As Election Day approaches on November 6, our members are starting to ask what and who Farm Bureau is supporting. Farm Bureau has taken positions on state propositions and initiatives. In Sonoma County, Farm Bureau has been active in supervisor races and on measures that affect agriculture in our county. Over the last several years, Farm Bureau has seen the importance of weighing in on a race early and decisively. Since I have been on the board we have played a role in getting four out of five current county supervisors elected. We came out in support early in our last election for Assessor Deva Proto and Sherriff Mark Essick and our support helped both candidates win in the June primary.
City council elections, though, are starting to affect agriculture more and more in Sonoma County. In addition to their city council duties, council members are involved with Groundwater Sustainability Agency boards, Boards of Public Utilities, Planning Commissions, and Transportation Agencies, which all heavily influence agriculture in our county. Therefore, under our Executive Director Tawny Tesconi’s guidance and recommendation, we have started to interview and endorse candidates at the city council level. Historically, we have not engaged in city council elections and even today, some on our board feel we shouldn’t get involved with this level of politics because it doesn’t affect agriculture. However, many of us, including myself and Tawny, feel it is becoming increasingly more important. We, as a critical part of our mission to promote and protect farmers and ranchers in Sonoma County, must ensure that city council members understand the significant role ag plays in the overall economy.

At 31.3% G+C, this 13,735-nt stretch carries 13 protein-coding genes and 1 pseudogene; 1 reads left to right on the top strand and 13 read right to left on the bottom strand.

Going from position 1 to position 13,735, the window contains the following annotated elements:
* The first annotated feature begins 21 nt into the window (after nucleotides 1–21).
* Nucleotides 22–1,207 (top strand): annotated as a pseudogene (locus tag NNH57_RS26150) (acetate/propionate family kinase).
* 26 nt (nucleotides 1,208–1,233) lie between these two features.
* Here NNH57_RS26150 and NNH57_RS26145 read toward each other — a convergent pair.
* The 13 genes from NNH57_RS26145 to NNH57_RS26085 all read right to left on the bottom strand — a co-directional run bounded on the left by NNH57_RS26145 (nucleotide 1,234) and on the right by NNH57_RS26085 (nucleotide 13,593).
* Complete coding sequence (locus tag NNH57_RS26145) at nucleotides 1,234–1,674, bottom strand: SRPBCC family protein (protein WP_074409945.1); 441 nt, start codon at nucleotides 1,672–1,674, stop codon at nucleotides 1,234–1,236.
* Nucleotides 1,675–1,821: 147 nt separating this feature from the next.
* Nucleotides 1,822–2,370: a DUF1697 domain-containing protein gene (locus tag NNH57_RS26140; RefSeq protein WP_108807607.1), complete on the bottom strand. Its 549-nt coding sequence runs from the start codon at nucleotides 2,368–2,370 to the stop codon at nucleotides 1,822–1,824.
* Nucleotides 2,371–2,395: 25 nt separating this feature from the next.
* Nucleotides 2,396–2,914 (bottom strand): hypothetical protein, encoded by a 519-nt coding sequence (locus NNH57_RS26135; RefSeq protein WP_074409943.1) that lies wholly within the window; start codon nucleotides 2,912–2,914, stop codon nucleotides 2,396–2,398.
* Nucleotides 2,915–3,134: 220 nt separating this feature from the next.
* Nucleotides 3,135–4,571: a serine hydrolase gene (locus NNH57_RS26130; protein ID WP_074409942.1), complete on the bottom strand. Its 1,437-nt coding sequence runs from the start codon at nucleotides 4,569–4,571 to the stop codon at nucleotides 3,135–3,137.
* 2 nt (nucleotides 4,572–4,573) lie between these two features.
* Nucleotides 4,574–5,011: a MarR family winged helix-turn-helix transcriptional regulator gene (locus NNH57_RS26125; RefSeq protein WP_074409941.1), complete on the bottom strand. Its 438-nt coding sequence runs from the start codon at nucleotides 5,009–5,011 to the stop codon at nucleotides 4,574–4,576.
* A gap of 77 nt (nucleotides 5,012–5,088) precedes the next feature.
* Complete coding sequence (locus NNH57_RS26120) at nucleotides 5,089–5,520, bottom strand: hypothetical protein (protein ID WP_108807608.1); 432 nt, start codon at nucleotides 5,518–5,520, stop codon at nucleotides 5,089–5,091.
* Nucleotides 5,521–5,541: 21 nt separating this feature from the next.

Engaging in conversation with candidates gives us the opportunity to educate them about agriculture and develop relationships with leaders in the community. Nurturing such relationships early is important, because as we have often seen, rarely do candidates begin their public service careers with a seat at the Board of Supervisors or as a senator. Mike McGuire, for example, began his public service career when he was just 19, when he was elected to the Healdsburg School Board, then he served on the Healdsburg City Council where he was the city’s youngest mayor, in 2010 Mike was elected to the Sonoma County Board of Supervisors, and is now a state senator. Often, as in Mike’s case, public service leaders fill many different roles throughout their careers. Going forward, Sonoma County Farm Bureau must work to develop relationships with public officials at all levels of government and with pro-business leaders in the community so that we can have conversation, find common ground, and allow agriculture to continue to thrive in Sonoma County now and in the future.